Solidarity Against Disability Discrimination, a disability advocacy group that has recently been staging protests at subway stations, is facing increasing hatred online, with some especially emboldened by a conservative political leader.
In a series of Facebook posts People Power Party leader Lee Jun-seok has called the protest “uncivilized” and “illegal.” He blamed the protesters for deliberately causing subway delays during busy hours and accused them of staging the protest as a conservative administration is about to take office.
During the party’s supreme council meeting Monday Lee said on the protest, “The insistence on having one's own way by causing the majority of law-abiding citizens inconvenience cannot be tolerated in a civilized sociey.”
He went on, “If we begin to tolerate this kind of approach then all issues will be settled through abnormal competition of who can cause the greatest fear or inconvenience, rather than through rational discussion or conversation.”
The head of the activist group, Park Kyung-seok, shared via Facebook on Sunday a screenshot of some of the abusive comments targeting protesters and people with disabilities in general -- many of which repeated claims raised by Lee against the protest.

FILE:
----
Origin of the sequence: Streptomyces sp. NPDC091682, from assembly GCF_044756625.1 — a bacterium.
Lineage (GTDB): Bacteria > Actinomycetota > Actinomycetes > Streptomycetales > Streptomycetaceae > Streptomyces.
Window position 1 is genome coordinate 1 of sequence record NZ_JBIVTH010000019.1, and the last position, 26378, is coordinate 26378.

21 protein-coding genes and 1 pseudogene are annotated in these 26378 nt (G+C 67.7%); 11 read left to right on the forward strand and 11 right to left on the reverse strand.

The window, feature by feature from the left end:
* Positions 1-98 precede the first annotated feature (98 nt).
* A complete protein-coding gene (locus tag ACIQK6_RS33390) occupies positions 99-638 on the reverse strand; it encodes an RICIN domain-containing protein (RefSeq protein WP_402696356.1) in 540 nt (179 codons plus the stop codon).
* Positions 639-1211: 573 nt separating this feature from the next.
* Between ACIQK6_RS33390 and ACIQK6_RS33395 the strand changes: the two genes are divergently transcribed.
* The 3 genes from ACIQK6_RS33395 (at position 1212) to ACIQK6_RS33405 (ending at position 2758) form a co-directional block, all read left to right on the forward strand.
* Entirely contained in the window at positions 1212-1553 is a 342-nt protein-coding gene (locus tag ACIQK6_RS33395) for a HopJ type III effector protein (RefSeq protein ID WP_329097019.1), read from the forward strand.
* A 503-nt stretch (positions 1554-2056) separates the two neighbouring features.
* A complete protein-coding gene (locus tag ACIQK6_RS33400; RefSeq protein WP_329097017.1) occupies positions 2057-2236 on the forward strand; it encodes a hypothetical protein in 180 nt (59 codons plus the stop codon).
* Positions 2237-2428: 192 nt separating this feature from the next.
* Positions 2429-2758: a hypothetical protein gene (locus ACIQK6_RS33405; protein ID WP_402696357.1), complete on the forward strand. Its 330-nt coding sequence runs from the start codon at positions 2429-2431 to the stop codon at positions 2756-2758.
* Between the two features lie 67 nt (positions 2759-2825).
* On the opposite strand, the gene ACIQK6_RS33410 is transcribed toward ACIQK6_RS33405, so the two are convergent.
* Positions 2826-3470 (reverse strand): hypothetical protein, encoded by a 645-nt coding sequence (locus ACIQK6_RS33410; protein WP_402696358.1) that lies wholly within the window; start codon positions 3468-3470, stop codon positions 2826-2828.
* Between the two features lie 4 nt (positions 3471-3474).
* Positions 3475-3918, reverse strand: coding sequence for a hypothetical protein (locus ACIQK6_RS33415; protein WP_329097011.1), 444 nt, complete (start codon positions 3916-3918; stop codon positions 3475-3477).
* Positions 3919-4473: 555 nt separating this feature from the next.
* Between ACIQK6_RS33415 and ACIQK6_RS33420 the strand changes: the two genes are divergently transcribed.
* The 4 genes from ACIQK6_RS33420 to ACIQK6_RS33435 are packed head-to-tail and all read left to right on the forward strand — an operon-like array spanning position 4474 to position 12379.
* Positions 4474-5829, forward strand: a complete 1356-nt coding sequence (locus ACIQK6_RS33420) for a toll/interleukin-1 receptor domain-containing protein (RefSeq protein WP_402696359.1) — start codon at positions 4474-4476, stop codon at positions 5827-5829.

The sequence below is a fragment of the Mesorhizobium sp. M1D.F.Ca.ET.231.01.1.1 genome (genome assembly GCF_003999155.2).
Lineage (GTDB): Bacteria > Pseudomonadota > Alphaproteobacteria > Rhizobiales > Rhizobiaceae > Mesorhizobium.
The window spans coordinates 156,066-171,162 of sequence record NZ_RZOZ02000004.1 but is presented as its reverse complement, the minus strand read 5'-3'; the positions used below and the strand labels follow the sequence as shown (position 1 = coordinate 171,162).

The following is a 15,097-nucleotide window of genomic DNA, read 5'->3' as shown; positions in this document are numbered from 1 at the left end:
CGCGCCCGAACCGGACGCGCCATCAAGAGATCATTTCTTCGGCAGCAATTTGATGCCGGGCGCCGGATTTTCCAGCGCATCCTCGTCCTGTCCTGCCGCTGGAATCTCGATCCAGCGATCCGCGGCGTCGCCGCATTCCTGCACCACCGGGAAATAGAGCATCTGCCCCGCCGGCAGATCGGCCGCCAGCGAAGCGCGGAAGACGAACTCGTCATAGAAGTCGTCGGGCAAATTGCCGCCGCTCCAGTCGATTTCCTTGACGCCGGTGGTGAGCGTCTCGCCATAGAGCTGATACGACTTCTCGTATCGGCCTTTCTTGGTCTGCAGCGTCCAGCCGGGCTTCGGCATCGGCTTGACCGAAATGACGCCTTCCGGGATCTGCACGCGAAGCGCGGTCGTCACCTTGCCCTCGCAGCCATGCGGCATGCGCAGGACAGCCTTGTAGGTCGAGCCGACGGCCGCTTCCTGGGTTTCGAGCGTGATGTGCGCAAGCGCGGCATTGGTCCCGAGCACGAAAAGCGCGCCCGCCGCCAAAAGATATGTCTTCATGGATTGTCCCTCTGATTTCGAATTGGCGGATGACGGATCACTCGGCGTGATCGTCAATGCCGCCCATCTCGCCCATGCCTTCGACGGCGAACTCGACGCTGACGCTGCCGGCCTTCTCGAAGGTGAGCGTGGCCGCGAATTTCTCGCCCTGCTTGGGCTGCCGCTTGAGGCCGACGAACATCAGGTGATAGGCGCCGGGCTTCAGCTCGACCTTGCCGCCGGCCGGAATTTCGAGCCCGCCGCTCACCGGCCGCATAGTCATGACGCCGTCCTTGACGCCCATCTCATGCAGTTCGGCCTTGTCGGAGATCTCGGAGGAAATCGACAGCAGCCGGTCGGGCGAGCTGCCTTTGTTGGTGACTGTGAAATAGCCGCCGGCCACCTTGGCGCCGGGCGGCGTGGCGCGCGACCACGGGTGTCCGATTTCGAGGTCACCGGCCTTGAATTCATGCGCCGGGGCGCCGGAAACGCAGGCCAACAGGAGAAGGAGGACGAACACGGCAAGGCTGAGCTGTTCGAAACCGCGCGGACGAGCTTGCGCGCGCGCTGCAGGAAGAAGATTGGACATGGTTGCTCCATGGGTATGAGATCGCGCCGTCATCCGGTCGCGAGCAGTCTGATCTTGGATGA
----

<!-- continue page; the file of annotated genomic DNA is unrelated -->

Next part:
He then called on the party chief to apologize for “distorting the picture.” “I urge Mr. Lee to see the reality facing wheelchair users, who are still having a hard time accessing public transportation,” Park said.
The leader of the incoming ruling party has refused to apologize.
“I have no intention of apologizing. I don’t see why I should,” Lee responded in another message on the same social platform on Wednesday. He then went on to argue the group was threatening to protest unless he apologized.
A member of Solidarity Against Disability Discrimination said in a phone interview although the digital assaults directed at the protesters were “something familiar,” the recent social media confrontation “has begotten a new wave of verbal attacks.”
“It’s regrettable that Mr. Lee has chosen to use his influence and power as the leader of a major political party to echo the hateful rhetoric online,” she said.
“I see many commenters are channeling Lee Jun-seok -- using his logic and his words.”
She said the protest was about wheelchair users being able to share the subway with other commuters. “If the presence of wheelchair-using passengers during rush hour causes a disruption in service, maybe that only goes on to prove the point of the protest.”
The claims being put forth by Lee to denounce the protest appear to be unsubstantiated.
Lee’s characterization of the subway protest as being illegal, for one thing, “has no basis,” according to Suh Chae-wan of Lawyers for a Democratic Society’s Human Rights Defense Center.
He said that peaceful protests “cannot be unlawful,” referring to past rulings from the highest courts.
The Supreme Court said in 2009 that “an assembly or protest is an act in which a large number of people gather for a common goal and demonstrate in a public place to convey their opinions to others, and in the process certain inconvenience arising is inevitable, which people not partaking in the action are also obligated to accept.”